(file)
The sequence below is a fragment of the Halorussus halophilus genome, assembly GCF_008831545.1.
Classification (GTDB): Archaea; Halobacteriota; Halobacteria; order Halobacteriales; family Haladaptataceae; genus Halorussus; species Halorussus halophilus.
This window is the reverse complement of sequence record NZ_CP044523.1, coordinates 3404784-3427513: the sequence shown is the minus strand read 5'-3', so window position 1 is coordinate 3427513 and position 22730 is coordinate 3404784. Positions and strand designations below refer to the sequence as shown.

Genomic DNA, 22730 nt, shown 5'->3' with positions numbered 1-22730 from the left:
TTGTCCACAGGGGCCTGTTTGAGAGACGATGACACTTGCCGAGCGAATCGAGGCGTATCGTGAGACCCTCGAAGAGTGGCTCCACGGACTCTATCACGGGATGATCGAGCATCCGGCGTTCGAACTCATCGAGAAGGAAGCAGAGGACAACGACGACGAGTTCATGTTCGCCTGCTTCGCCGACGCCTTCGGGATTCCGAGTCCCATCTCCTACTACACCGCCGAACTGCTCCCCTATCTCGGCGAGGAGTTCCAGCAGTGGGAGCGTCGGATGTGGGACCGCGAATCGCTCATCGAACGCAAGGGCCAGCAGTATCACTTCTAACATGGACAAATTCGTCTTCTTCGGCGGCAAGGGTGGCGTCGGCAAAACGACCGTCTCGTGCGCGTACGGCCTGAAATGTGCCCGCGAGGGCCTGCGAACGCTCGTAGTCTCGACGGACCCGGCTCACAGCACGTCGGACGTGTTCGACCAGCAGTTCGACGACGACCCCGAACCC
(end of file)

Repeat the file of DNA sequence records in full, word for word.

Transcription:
The sequence below is a fragment of the Halorussus halophilus genome, assembly GCF_008831545.1.
Classification (GTDB): Archaea; Halobacteriota; Halobacteria; order Halobacteriales; family Haladaptataceae; genus Halorussus; species Halorussus halophilus.
This window is the reverse complement of sequence record NZ_CP044523.1, coordinates 3404784-3427513: the sequence shown is the minus strand read 5'-3', so window position 1 is coordinate 3427513 and position 22730 is coordinate 3404784. Positions and strand designations below refer to the sequence as shown.

Genomic DNA, 22730 nt, shown 5'->3' with positions numbered 1-22730 from the left:
TTGTCCACAGGGGCCTGTTTGAGAGACGATGACACTTGCCGAGCGAATCGAGGCGTATCGTGAGACCCTCGAAGAGTGGCTCCACGGACTCTATCACGGGATGATCGAGCATCCGGCGTTCGAACTCATCGAGAAGGAAGCAGAGGACAACGACGACGAGTTCATGTTCGCCTGCTTCGCCGACGCCTTCGGGATTCCGAGTCCCATCTCCTACTACACCGCCGAACTGCTCCCCTATCTCGGCGAGGAGTTCCAGCAGTGGGAGCGTCGGATGTGGGACCGCGAATCGCTCATCGAACGCAAGGGCCAGCAGTATCACTTCTAACATGGACAAATTCGTCTTCTTCGGCGGCAAGGGTGGCGTCGGCAAAACGACCGTCTCGTGCGCGTACGGCCTGAAATGTGCCCGCGAGGGCCTGCGAACGCTCGTAGTCTCGACGGACCCGGCTCACAGCACGTCGGACGTGTTCGACCAGCAGTTCGACGACGACCCCGAACCC